Problems can be solved because either you have:
Most junior games are decided by tactical threats, traps and oversights. If you get better at tactics your results are bound to improve.
White has four pieces attacking c6, and Black defends the Knight with only three. Black will lose material because none of the four basic defences work:
A Avoid - the Knight is pinned to the Queen and cannot avoid the attack
B Block - Black cannot block the attack by putting a Pawn in the way
C Capture - Black cannot capture any of the attacking pieces
D Defend - Black cannot defend the Knight with any more pieces
White's Queen on d1 has just moved back from c2, attacking two points at once - d6 and h5. Black cannot defend both and so must lose material.
So, these are the two basic principles.
Black to move.
What is the idea in this position? What do you notice about this position?
1. The White Knight on h4 is attacked once and defended once. If we attack it again it will need to move or be defended because we have a 2:1 greater concentration of force
2. The White Rook on f1 is undefended.
3. The White King and Queen are safe, and the White Pawns can probably be defended.
4. Is there any idea here? If we attack both the Rook and the Knight with one move, this might create a problem for White. Is there any move which attacks f1 and h4? Yes there is!
5. 1...Qc4! With a double attack on f1 and h4.
6. What can White do? White needs a defence which either defends both pieces at once or somehow creates a counterattack. No such move is there. Solved!
When you solve a problem you usually know it straight away - it's like solving a sum. The only warning is: problems in books always have a solution - but real games might not have!
Playing a check: everything stops for a
Purdy talks about "smiting" moves - checks and
captures. In fact, the best move is a move which is a capture with
Playing a capture: if your opponent does not
recapture you will win material
White to move
What's the idea here?
1. The Black King has no moves - it's very nearly mate! But Black is covering h7 and g7. I have a check on h4 or h5 with the Queen, but that doesn't do much: my Queen and Rook can do nothing more by themselves.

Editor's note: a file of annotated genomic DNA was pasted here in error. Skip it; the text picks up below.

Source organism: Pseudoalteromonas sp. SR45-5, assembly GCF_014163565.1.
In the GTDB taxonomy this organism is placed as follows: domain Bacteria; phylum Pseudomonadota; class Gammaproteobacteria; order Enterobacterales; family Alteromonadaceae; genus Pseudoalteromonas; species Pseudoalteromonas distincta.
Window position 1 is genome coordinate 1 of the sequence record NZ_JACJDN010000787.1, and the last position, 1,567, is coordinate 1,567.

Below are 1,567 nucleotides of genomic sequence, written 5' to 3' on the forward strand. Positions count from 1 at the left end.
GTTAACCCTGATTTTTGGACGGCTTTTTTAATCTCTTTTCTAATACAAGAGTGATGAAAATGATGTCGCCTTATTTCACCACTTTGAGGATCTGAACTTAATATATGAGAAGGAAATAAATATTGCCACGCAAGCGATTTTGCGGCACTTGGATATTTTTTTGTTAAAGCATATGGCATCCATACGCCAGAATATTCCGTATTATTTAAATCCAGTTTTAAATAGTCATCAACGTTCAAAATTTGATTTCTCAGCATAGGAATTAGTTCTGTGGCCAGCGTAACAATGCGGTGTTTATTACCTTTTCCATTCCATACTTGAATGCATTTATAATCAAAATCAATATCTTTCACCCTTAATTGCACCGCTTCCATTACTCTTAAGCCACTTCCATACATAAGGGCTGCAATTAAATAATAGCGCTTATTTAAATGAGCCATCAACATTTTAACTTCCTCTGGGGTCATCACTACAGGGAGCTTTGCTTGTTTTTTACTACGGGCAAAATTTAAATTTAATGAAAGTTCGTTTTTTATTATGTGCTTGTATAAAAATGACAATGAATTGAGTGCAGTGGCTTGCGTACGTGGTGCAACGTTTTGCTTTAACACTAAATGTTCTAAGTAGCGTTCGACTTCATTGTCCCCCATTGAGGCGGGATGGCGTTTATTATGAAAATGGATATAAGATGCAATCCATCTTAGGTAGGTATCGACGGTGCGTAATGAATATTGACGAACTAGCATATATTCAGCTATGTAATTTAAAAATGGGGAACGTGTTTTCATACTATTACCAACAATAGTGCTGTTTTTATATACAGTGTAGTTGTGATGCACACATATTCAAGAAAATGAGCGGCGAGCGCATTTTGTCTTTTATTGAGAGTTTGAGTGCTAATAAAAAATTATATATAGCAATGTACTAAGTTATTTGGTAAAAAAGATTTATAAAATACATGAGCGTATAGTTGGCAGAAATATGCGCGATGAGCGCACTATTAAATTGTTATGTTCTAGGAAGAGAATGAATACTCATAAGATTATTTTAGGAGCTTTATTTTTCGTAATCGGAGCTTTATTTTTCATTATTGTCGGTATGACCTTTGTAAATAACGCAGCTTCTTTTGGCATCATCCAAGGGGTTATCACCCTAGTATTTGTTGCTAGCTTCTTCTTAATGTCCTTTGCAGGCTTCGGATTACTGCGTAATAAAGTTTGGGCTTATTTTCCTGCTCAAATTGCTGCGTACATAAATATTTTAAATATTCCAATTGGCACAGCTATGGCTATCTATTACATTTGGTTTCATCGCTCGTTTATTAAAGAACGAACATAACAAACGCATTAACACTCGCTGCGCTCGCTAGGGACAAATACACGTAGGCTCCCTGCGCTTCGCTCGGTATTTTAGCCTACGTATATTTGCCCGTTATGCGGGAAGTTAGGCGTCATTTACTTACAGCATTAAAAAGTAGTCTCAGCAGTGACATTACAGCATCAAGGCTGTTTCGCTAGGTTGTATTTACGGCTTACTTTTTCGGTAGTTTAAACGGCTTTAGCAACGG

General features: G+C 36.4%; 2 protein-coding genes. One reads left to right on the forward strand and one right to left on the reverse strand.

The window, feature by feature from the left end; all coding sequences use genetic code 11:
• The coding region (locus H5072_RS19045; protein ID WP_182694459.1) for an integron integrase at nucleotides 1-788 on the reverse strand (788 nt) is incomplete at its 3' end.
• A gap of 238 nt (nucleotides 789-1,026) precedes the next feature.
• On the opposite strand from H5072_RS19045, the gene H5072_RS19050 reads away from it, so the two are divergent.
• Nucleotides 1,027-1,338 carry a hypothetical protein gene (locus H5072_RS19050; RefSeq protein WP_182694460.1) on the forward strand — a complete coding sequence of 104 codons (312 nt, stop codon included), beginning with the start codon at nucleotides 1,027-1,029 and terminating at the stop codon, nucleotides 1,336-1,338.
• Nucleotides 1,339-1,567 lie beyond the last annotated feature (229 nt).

2. I would like to get the Bishop into play - for example on the long diagonal a1-h1. In fact, at the moment, if only I had some support for c3, I could play Bc3 winning the Queen by a deadly pin!
3. Is there any way I can cover c3? Yes there is: I can cover it by a Queen on g3.
4. If I just play Qg3 Black may have time to get out of it - I must not give my opponent any choice! I must play forcing moves - like checks...
5. Aha! 1. Qh4+ Kg8 2. Qg3+ Kh8 gets my Queen to g3 without Black being able to do anything. I can now play 3. Bc3, winning - Solved!
1. One idea: if the Black Queen on e2 was a Black Knight - I'd win the White Queen by double attack (knight fork) And even better - I can move a Knight on f4 to e2!
2. BUT if I move the Queen away quietly White can move the Queen, or even take the Knight with the one on d3.
3. So I can't move the Queen away quietly: I must move it noisily - forcingly - I must smite my opponent!
4. I can play Queen takes the Rook on f1 with check. This must be the most forcing move! - but after Kxf1 I have no fork on e2.
5. I can play Queen takes Knight on f3: if White takes the Queen I play ...Ne2+ and ...Nxd4, coming out a piece ahead. If White doesn't recapture, I'm still a piece up. Solved!